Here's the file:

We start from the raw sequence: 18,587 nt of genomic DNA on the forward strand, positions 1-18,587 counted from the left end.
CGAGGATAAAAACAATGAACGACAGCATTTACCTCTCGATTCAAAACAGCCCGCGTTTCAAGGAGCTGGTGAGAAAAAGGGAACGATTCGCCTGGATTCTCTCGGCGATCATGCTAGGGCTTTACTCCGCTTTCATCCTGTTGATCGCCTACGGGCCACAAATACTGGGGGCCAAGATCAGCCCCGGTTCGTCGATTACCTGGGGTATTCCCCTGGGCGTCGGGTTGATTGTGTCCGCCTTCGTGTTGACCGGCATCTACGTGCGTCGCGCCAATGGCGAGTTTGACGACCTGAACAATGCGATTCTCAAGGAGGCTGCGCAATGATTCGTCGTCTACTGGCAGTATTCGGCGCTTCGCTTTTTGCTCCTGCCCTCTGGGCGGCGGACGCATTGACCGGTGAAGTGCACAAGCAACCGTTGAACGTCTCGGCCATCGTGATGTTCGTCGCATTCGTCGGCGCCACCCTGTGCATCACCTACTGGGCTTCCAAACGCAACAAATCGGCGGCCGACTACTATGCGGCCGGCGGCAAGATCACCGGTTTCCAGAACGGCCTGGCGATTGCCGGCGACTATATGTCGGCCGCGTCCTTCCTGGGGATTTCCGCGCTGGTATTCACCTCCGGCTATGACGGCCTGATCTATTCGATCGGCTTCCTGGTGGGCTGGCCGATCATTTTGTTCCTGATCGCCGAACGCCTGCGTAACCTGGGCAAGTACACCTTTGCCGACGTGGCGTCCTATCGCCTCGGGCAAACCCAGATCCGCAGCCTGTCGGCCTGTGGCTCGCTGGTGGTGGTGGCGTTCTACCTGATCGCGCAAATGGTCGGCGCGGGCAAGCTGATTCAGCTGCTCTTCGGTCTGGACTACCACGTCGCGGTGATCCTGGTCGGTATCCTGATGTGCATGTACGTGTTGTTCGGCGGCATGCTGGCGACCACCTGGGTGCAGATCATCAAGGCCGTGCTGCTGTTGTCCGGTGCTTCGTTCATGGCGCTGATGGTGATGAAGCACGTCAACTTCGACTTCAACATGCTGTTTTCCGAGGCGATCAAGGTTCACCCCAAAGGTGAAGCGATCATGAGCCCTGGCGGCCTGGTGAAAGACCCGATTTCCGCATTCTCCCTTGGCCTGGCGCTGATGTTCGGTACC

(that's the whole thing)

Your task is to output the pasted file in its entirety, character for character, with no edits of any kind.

We start from the raw sequence: 18,587 nt of genomic DNA on the forward strand, positions 1-18,587 counted from the left end.
CGAGGATAAAAACAATGAACGACAGCATTTACCTCTCGATTCAAAACAGCCCGCGTTTCAAGGAGCTGGTGAGAAAAAGGGAACGATTCGCCTGGATTCTCTCGGCGATCATGCTAGGGCTTTACTCCGCTTTCATCCTGTTGATCGCCTACGGGCCACAAATACTGGGGGCCAAGATCAGCCCCGGTTCGTCGATTACCTGGGGTATTCCCCTGGGCGTCGGGTTGATTGTGTCCGCCTTCGTGTTGACCGGCATCTACGTGCGTCGCGCCAATGGCGAGTTTGACGACCTGAACAATGCGATTCTCAAGGAGGCTGCGCAATGATTCGTCGTCTACTGGCAGTATTCGGCGCTTCGCTTTTTGCTCCTGCCCTCTGGGCGGCGGACGCATTGACCGGTGAAGTGCACAAGCAACCGTTGAACGTCTCGGCCATCGTGATGTTCGTCGCATTCGTCGGCGCCACCCTGTGCATCACCTACTGGGCTTCCAAACGCAACAAATCGGCGGCCGACTACTATGCGGCCGGCGGCAAGATCACCGGTTTCCAGAACGGCCTGGCGATTGCCGGCGACTATATGTCGGCCGCGTCCTTCCTGGGGATTTCCGCGCTGGTATTCACCTCCGGCTATGACGGCCTGATCTATTCGATCGGCTTCCTGGTGGGCTGGCCGATCATTTTGTTCCTGATCGCCGAACGCCTGCGTAACCTGGGCAAGTACACCTTTGCCGACGTGGCGTCCTATCGCCTCGGGCAAACCCAGATCCGCAGCCTGTCGGCCTGTGGCTCGCTGGTGGTGGTGGCGTTCTACCTGATCGCGCAAATGGTCGGCGCGGGCAAGCTGATTCAGCTGCTCTTCGGTCTGGACTACCACGTCGCGGTGATCCTGGTCGGTATCCTGATGTGCATGTACGTGTTGTTCGGCGGCATGCTGGCGACCACCTGGGTGCAGATCATCAAGGCCGTGCTGCTGTTGTCCGGTGCTTCGTTCATGGCGCTGATGGTGATGAAGCACGTCAACTTCGACTTCAACATGCTGTTTTCCGAGGCGATCAAGGTTCACCCCAAAGGTGAAGCGATCATGAGCCCTGGCGGCCTGGTGAAAGACCCGATTTCCGCATTCTCCCTTGGCCTGGCGCTGATGTTCGGTACC